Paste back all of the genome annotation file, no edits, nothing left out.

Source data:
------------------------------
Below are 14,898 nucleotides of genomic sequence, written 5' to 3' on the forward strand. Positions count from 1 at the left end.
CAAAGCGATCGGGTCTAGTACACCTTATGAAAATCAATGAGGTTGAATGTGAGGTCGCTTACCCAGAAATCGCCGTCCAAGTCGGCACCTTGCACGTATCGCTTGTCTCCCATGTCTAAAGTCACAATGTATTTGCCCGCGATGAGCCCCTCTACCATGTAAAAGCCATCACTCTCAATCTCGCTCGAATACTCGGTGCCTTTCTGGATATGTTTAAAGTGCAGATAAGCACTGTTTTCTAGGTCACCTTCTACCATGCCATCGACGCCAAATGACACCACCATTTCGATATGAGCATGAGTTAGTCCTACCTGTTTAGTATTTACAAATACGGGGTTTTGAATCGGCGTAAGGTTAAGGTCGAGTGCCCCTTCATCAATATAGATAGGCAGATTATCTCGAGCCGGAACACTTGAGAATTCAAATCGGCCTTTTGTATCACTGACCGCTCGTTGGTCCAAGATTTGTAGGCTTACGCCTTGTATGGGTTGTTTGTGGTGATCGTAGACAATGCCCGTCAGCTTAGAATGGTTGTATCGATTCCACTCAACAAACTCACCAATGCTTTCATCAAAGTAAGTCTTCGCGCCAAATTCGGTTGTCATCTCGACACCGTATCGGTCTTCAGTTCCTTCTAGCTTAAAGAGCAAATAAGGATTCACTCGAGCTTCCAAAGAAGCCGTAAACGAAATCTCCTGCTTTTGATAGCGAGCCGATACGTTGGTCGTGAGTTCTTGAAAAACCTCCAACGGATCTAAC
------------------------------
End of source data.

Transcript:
Below are 14,898 nucleotides of genomic sequence, written 5' to 3' on the forward strand. Positions count from 1 at the left end.
CAAAGCGATCGGGTCTAGTACACCTTATGAAAATCAATGAGGTTGAATGTGAGGTCGCTTACCCAGAAATCGCCGTCCAAGTCGGCACCTTGCACGTATCGCTTGTCTCCCATGTCTAAAGTCACAATGTATTTGCCCGCGATGAGCCCCTCTACCATGTAAAAGCCATCACTCTCAATCTCGCTCGAATACTCGGTGCCTTTCTGGATATGTTTAAAGTGCAGATAAGCACTGTTTTCTAGGTCACCTTCTACCATGCCATCGACGCCAAATGACACCACCATTTCGATATGAGCATGAGTTAGTCCTACCTGTTTAGTATTTACAAATACGGGGTTTTGAATCGGCGTAAGGTTAAGGTCGAGTGCCCCTTCATCAATATAGATAGGCAGATTATCTCGAGCCGGAACACTTGAGAATTCAAATCGGCCTTTTGTATCACTGACCGCTCGTTGGTCCAAGATTTGTAGGCTTACGCCTTGTATGGGTTGTTTGTGGTGATCGTAGACAATGCCCGTCAGCTTAGAATGGTTGTATCGATTCCACTCAACAAACTCACCAATGCTTTCATCAAAGTAAGTCTTCGCGCCAAATTCGGTTGTCATCTCGACACCGTATCGGTCTTCAGTTCCTTCTAGCTTAAAGAGCAAATAAGGATTCACTCGAGCTTCCAAAGAAGCCGTAAACGAAATCTCCTGCTTTTGATAGCGAGCCGATACGTTGGTCGTGAGTTCTTGAAAAACCTCCAACGGATCTAAC